British police are investigating an allegation that the country's MI6 overseas spy agency was complicit in torture, the second inquiry launched in recent months examining the conduct of the country's spies.
Foreign Secretary David Miliband, who oversees MI6, said the agency had referred a case to the government's chief legal adviser Patricia Scotland, who ruled that police should carry out an inquiry.
Scotland Yard said today it will investigate "the conditions under which a non-Briton was held and the potential involvement of British personnel."
Opposition Conservative lawmaker William Hague wrote Miliband and Prime Minister Gordon Brown to ask them to consider allegations made by a parliamentary committee that both MI6 and MI5 - Britain's domestic intelligence service -may have been complicit in the torture of detainees in Pakistan, Egypt and Guantanamo Bay, Cuba.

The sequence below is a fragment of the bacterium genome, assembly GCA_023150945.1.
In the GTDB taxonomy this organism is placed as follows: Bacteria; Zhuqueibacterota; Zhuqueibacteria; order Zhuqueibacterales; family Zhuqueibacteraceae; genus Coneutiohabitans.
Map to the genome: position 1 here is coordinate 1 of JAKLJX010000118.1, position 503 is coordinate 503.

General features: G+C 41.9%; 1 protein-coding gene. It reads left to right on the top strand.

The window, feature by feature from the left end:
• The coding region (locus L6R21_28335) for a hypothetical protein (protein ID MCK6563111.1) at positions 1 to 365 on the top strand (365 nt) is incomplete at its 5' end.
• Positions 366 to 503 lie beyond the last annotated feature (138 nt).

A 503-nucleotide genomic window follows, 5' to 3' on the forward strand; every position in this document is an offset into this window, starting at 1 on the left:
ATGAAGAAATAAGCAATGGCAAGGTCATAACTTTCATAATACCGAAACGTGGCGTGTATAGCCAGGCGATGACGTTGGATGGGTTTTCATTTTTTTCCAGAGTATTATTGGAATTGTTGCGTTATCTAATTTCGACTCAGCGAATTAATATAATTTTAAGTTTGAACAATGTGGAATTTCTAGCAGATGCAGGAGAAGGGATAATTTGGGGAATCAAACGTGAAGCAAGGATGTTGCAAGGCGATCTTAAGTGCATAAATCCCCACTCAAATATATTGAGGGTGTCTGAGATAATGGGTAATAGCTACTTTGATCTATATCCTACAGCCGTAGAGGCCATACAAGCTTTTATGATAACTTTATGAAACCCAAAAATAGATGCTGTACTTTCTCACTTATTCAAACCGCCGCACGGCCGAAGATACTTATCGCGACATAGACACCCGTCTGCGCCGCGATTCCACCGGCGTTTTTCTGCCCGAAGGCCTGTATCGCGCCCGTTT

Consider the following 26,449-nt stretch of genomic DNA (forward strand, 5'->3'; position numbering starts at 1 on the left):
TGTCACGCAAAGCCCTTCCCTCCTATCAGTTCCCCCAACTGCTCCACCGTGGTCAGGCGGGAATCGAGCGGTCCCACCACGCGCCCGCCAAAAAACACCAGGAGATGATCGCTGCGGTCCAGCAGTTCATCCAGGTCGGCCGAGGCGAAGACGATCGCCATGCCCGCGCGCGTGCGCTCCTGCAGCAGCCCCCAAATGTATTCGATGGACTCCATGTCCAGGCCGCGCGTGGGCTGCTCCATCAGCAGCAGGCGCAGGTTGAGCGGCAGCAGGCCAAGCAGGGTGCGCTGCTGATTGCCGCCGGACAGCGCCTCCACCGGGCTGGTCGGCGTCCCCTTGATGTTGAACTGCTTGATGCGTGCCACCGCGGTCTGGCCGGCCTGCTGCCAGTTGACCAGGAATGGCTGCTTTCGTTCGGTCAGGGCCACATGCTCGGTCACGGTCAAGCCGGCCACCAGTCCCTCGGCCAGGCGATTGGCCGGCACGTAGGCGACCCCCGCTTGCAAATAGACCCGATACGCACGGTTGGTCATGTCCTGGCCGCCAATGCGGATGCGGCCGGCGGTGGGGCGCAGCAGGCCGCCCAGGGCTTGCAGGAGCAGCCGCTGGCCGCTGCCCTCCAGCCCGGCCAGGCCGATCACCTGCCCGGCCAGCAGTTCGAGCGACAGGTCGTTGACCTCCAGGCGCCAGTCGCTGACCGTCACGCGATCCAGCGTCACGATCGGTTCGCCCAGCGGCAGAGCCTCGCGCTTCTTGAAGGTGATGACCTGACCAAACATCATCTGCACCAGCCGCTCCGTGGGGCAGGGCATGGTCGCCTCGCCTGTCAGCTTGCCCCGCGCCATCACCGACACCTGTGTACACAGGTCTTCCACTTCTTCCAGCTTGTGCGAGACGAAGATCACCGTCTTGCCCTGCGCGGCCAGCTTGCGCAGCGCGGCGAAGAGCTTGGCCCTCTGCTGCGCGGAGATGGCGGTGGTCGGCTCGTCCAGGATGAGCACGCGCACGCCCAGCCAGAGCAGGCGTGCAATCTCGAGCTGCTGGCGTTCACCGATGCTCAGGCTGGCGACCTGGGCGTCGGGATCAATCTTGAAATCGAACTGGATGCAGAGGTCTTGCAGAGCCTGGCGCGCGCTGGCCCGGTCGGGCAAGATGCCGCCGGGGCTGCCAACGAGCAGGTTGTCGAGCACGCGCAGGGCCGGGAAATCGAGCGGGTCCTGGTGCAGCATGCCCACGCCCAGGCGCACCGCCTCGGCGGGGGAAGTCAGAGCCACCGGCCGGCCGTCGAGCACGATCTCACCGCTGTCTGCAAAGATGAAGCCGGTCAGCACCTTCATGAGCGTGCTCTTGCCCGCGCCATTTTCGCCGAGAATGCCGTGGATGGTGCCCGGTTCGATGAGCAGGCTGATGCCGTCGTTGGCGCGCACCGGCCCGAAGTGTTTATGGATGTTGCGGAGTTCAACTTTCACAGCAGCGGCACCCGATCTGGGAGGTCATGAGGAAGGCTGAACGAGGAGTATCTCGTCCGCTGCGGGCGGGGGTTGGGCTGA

But police and Britain's Foreign Office would not provide further details of the complaint being investigated, or specify where and when the alleged torture is said to have taken place.